A new package of guidance aimed at improving the standard of care that people with learning disabilities receive in hospital has been launched by the Welsh Government.
The ‘Care Bundle for People with a Learning Disability in a General Hospital Setting’ has been developed following the death of Paul Ridd, a 53-year-old man who had severe learning disabilities and also suffered from epilepsy and other physical problems.
Following surgery to treat a serious bowel problem in late 2008, Ridd died in hospital on January 23, 2009. He had contracted pneumonia whilst in hospital.
An Ombudsman report strongly upheld the main aspect of his family’s complaint concerning Ridd’s clinical care and made a number of recommendations. These included learning disability awareness training for staff, reminders for staff about appropriate care and relevant audits and inspections.
Health Minister Mark Drakeford said: “In Wales, we are proud of our NHS and the service it provides. However, we are aware that mistakes happen, and when they do, we must learn from them.
“I met with Mr Ridd’s family last summer. I wanted to assure them lessons have been learned from Paul’s death and we were in the process of developing a set of guidance to make sure that the health needs of people with learning disabilities are met.”
Professor Jean White, chief nursing officer for Wales added: “We have worked closely with the relatives of Paul Ridd, our partners in the NHS and Public Health Wales to make sure this care pathway is workable for all clinicians, and will make a difference to patients who have additional needs when they are admitted into general hospital settings.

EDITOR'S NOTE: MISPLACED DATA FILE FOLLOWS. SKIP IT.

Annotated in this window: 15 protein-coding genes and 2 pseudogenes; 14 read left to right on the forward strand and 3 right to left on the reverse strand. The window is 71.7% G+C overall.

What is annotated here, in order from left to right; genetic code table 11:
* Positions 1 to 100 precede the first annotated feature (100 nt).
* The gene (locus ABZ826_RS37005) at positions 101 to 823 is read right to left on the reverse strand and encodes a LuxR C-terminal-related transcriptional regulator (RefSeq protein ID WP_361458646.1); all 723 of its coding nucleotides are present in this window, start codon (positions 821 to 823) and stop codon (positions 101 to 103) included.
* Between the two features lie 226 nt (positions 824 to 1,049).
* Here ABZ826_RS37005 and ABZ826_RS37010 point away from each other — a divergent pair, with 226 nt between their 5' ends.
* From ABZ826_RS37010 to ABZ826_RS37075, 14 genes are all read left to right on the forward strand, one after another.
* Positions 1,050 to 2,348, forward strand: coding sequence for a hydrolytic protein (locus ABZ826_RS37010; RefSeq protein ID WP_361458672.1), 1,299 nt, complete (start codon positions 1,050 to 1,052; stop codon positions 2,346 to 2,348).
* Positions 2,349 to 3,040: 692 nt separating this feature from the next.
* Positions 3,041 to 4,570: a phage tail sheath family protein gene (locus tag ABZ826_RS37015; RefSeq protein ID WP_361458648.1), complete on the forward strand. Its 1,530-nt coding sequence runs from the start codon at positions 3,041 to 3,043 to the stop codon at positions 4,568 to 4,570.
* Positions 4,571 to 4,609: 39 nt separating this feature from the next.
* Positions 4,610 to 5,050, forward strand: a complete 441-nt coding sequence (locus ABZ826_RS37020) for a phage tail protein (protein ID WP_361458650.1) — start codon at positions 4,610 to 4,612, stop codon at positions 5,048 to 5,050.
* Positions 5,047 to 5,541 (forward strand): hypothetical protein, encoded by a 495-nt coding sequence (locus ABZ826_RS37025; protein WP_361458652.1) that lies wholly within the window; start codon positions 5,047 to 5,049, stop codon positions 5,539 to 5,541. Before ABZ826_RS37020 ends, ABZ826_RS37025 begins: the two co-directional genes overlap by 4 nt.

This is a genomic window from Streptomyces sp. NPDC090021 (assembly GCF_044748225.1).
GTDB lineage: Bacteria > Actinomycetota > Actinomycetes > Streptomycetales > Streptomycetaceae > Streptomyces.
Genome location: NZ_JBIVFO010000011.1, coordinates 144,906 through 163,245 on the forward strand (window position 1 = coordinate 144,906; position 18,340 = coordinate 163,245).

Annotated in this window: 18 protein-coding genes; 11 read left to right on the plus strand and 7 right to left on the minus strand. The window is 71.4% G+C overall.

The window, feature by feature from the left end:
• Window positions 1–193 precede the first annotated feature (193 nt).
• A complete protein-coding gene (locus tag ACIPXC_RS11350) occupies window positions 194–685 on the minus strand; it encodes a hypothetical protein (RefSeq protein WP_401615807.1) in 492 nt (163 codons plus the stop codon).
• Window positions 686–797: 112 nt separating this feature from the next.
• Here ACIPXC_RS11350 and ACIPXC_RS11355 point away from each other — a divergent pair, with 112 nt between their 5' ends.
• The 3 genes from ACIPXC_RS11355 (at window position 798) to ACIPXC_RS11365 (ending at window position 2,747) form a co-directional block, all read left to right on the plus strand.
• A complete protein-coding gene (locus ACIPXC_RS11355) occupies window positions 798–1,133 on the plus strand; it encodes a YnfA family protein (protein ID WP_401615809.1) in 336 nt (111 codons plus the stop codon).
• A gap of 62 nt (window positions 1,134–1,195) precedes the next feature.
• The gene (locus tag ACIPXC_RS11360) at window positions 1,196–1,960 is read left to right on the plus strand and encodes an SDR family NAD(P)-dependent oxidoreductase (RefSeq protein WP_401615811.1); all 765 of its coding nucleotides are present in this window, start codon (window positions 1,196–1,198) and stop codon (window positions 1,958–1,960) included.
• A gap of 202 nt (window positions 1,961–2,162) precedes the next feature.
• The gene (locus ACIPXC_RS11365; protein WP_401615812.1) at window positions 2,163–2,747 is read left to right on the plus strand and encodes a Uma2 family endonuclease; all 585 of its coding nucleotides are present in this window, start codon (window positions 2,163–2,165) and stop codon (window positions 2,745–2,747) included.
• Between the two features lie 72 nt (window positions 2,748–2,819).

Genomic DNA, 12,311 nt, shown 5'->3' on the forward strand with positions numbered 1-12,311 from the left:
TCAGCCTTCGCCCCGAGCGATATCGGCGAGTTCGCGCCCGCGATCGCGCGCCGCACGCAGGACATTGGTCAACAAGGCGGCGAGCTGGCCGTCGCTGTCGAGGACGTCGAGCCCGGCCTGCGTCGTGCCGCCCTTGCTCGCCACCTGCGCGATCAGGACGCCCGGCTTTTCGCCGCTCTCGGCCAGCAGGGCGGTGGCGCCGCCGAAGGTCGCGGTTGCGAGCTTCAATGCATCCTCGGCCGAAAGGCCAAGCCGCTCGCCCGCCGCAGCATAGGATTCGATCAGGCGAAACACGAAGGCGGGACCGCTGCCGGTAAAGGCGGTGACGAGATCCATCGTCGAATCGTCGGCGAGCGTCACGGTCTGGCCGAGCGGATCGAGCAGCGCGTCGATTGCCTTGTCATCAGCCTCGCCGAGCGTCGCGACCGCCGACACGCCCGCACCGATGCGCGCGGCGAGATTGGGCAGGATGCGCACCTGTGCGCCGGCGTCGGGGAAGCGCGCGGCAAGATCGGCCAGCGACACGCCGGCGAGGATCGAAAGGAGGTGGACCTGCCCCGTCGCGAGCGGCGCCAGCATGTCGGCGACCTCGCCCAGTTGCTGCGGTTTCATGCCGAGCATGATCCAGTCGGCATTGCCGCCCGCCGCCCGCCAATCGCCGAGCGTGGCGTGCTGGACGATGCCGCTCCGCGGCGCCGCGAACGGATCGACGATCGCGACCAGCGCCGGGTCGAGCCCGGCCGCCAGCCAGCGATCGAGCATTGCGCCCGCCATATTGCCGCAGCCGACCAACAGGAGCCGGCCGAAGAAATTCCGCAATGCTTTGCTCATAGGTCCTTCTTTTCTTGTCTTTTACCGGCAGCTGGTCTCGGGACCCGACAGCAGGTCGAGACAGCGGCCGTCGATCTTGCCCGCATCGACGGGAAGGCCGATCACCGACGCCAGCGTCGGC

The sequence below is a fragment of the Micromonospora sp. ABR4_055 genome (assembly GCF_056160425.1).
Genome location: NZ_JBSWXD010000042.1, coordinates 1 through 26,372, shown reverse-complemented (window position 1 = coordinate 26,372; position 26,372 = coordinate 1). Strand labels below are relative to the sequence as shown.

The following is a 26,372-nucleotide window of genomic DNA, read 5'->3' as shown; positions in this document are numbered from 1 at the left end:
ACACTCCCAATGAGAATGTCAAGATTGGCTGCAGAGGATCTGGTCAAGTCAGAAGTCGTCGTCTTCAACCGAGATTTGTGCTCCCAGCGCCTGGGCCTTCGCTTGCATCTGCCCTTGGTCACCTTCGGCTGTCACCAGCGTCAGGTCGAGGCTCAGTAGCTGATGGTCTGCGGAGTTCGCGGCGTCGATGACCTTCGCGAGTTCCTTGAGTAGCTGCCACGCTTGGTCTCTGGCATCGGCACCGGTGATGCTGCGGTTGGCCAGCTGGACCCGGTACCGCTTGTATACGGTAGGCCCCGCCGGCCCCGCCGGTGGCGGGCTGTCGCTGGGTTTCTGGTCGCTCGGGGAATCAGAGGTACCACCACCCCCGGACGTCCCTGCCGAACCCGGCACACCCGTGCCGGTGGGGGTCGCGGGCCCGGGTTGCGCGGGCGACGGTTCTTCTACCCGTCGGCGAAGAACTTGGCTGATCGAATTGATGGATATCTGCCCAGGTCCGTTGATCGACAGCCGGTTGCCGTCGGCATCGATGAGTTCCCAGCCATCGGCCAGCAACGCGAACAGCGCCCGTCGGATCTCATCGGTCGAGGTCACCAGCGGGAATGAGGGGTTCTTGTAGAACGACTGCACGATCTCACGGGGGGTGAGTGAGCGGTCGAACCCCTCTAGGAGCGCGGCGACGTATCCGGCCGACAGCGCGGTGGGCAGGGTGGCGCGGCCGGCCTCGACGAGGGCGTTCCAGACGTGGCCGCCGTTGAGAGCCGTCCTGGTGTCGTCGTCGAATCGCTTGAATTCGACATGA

“The guidance has now been completed and will be rolled out across Wales as part of the 1000 Lives Plus service improvement programme.
“We are determined to ensure that our most vulnerable people are not only protected but are given the highest possible standards of care in all healthcare settings.
“Modernising learning disability nursing is one of my key priorities and we are engaged in a UK-wide initiative to further promote and enhance the role of learning disability nursing. This will ensure that people with a learning disability who have complex needs are able to access highly skilled, specialist interventions to meet their needs.”